Last time I checked, there was a provision in the U.S. Constitution called the Eighth Amendment that holds that “cruel and unusual punishment” shall not be inflicted upon the citizens of the United States. I think dousing someone with gasoline and lighting him or her on fire, as Mr. Brandon Jordt suggests in his opinion piece (“Death Penalty Not Punishment Enough for Murderers,” Feb. 12, Daily Nexus), would fall under the category of “cruel and unusual punishment.” But maybe, according to Mr. Jordt, I’m just a “fucking pot-smoking hippie” as well.
Well, I have been known to enjoy both “fucking” and “pot-smoking;” I also support the death penalty. If some guy came into my house and killed my wife and kids, I’d probably want to pull the plug on him myself. There are heinous crimes that deserve death, like child-killing, serial killing, mass-murdering and the like. But for every one premeditated instance of heinous violence there are dozens of cases where the lines between innocence and guilt are more ambiguous.
I come from Illinois, a state that has been the center of much public debate because of the actions of former governor George Ryan. Ryan set off a media fervor both inside and outside Illinois when he instituted a moratorium on the death penalty and a subsequent blanket clemency over death row inmates. Ryan is a Republican and a former supporter of the death penalty, so don’t give me that Democrat-commie-hippie bullshit. Illinois is a state where, over the last 10 years, nearly a dozen death penalty cases have been overturned due to new genetic evidence exonerating innocent death row prisoners.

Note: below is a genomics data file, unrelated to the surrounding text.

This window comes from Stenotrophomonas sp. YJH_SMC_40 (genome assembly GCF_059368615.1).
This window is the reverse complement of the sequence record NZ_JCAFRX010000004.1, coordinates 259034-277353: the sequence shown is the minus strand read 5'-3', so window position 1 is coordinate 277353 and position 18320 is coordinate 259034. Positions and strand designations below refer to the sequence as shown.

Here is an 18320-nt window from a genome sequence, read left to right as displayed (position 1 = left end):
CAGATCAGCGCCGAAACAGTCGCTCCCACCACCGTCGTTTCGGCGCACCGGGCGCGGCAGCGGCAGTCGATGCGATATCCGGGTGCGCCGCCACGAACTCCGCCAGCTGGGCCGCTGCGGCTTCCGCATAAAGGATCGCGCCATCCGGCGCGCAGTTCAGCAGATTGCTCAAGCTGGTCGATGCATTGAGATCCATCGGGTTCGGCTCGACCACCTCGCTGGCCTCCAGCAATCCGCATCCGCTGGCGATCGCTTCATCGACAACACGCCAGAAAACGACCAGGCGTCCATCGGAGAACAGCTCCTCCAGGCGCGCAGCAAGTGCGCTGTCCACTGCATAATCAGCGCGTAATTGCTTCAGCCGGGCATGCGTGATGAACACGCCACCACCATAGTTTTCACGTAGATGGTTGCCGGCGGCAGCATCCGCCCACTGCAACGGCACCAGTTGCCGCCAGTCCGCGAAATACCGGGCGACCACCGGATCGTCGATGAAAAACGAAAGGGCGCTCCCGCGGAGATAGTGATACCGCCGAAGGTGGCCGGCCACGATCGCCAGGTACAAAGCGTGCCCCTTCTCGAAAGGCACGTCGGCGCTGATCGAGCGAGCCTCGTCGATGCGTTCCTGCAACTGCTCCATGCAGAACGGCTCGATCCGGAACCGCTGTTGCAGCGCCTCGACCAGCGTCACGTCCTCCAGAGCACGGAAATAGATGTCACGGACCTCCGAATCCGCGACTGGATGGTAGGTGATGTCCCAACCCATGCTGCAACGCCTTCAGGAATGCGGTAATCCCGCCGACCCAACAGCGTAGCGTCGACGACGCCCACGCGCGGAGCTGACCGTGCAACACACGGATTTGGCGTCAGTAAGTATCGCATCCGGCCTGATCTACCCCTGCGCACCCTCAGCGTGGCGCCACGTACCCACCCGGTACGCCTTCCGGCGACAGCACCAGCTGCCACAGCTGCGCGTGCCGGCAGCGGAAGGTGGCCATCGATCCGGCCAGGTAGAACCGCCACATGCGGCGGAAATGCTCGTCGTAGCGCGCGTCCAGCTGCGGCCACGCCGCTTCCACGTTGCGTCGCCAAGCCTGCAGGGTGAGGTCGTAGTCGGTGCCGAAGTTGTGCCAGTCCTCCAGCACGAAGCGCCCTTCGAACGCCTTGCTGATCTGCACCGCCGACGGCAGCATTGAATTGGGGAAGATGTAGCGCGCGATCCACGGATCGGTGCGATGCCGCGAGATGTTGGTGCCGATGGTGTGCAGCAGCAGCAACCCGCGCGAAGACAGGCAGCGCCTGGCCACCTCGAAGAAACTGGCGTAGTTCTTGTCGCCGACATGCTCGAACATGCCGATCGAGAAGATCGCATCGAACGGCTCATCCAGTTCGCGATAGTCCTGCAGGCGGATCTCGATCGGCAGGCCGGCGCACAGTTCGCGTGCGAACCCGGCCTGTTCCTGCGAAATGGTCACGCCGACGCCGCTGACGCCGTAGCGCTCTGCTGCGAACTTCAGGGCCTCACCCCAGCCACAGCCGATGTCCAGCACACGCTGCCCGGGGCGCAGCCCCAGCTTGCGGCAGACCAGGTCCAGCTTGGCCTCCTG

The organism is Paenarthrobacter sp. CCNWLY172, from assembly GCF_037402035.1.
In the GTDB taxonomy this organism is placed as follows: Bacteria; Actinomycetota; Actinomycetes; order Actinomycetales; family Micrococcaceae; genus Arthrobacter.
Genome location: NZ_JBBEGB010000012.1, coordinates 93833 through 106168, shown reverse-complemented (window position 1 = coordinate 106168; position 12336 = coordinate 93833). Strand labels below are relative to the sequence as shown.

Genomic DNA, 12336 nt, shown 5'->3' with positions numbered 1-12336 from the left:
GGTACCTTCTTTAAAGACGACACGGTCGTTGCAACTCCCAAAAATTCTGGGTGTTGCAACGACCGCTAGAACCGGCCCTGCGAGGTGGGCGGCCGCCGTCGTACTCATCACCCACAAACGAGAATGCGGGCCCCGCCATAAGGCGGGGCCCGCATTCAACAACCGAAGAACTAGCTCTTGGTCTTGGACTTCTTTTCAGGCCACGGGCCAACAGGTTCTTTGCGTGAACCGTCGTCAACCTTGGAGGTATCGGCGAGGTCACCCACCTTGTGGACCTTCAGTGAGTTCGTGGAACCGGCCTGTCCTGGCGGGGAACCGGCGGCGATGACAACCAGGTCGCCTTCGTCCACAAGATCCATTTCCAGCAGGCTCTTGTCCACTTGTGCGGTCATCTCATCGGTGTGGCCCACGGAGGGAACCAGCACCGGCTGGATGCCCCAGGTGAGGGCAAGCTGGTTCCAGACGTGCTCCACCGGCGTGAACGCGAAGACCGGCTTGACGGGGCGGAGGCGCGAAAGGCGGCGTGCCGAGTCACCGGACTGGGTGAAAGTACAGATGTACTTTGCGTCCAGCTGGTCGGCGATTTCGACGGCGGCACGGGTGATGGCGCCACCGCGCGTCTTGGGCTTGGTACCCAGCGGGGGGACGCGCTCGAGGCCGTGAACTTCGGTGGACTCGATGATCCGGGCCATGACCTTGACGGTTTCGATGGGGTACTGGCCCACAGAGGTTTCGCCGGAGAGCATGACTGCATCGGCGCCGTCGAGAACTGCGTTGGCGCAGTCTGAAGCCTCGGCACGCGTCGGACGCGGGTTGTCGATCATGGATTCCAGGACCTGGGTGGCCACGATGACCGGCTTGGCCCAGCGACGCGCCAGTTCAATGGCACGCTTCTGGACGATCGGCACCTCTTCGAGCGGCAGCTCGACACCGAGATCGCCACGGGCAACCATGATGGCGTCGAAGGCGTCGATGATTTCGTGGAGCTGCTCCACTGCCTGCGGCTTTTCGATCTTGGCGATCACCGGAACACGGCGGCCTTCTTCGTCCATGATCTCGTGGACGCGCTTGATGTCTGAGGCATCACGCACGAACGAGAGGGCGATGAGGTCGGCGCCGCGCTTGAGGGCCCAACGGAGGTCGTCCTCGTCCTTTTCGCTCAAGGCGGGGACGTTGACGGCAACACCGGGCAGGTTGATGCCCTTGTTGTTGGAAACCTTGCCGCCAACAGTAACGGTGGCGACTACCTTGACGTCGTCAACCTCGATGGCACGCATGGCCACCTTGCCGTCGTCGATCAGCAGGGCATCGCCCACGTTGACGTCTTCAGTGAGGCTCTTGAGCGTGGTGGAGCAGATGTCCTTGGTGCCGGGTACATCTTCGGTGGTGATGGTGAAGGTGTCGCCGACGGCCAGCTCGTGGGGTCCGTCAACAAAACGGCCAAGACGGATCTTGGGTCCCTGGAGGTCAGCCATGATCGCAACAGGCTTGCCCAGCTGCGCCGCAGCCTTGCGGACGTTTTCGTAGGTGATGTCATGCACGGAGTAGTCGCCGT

When you take a look at those who have been set free after spending a good 10-20 years in prison, you notice a disturbing trend. Nearly all of them were men of color and nearly all of them were poor, so poor that they couldn’t afford proper legal representation. It was only after intervention from concerned citizen groups that these men were set free, and even after all of this they still sacrificed decades of their lives for an unjust system.
If Mr. Jordt had his way, these men would have fried without appeal. The possibility of innocence be damned so long as we send some cruel murderer on the road to perdition. Here’s an idea – how’s about we get rid of the needle? It’s far too good for these murderers. We should go back to the good old days, when it was done by some burly guy with a black face mask wielding an axe, and prove that some customs just shouldn’t evolve beyond the dark ages.
Sarcasm aside, I wonder whether Mr. Jordt has ever been in San Quentin. If I didn’t know any better, by his description the place could be a country club spa. Hell, three square meals a day plus healthcare, I have a hard enough time getting those on my own by being a good, hard-working capitalist. Never mind that a prisoner is constantly surrounded by gangsters, rapists, murderers and racists who have a chip on their shoulders. Never mind also that those prisoners spend most of their lives in a cage the size of a dorm room with a roommate who is a convicted felon. Sounds like paradise to me. In all seriousness though, I’d personally rather take the death penalty than have to spend the rest of my life behind bars.
Like I said before, I support the death penalty, or at least the idea of the death penalty. People who commit horrible crimes should be punished to the fullest extent. But the current state of our justice system consists of an orgy of bloodthirsty prosecutors who care more about their political capital than the tenants of capital punishment. In some parts of the country, court-appointed defense attorneys are paid about 20 dollars an hour and have to take on hundreds of cases to maintain a middle-class living. How can we not be skeptical of a system with such inequalities, especially when the price these prisoners pay can’t be refunded?
Neil Visalvanich is a junior history and political science major.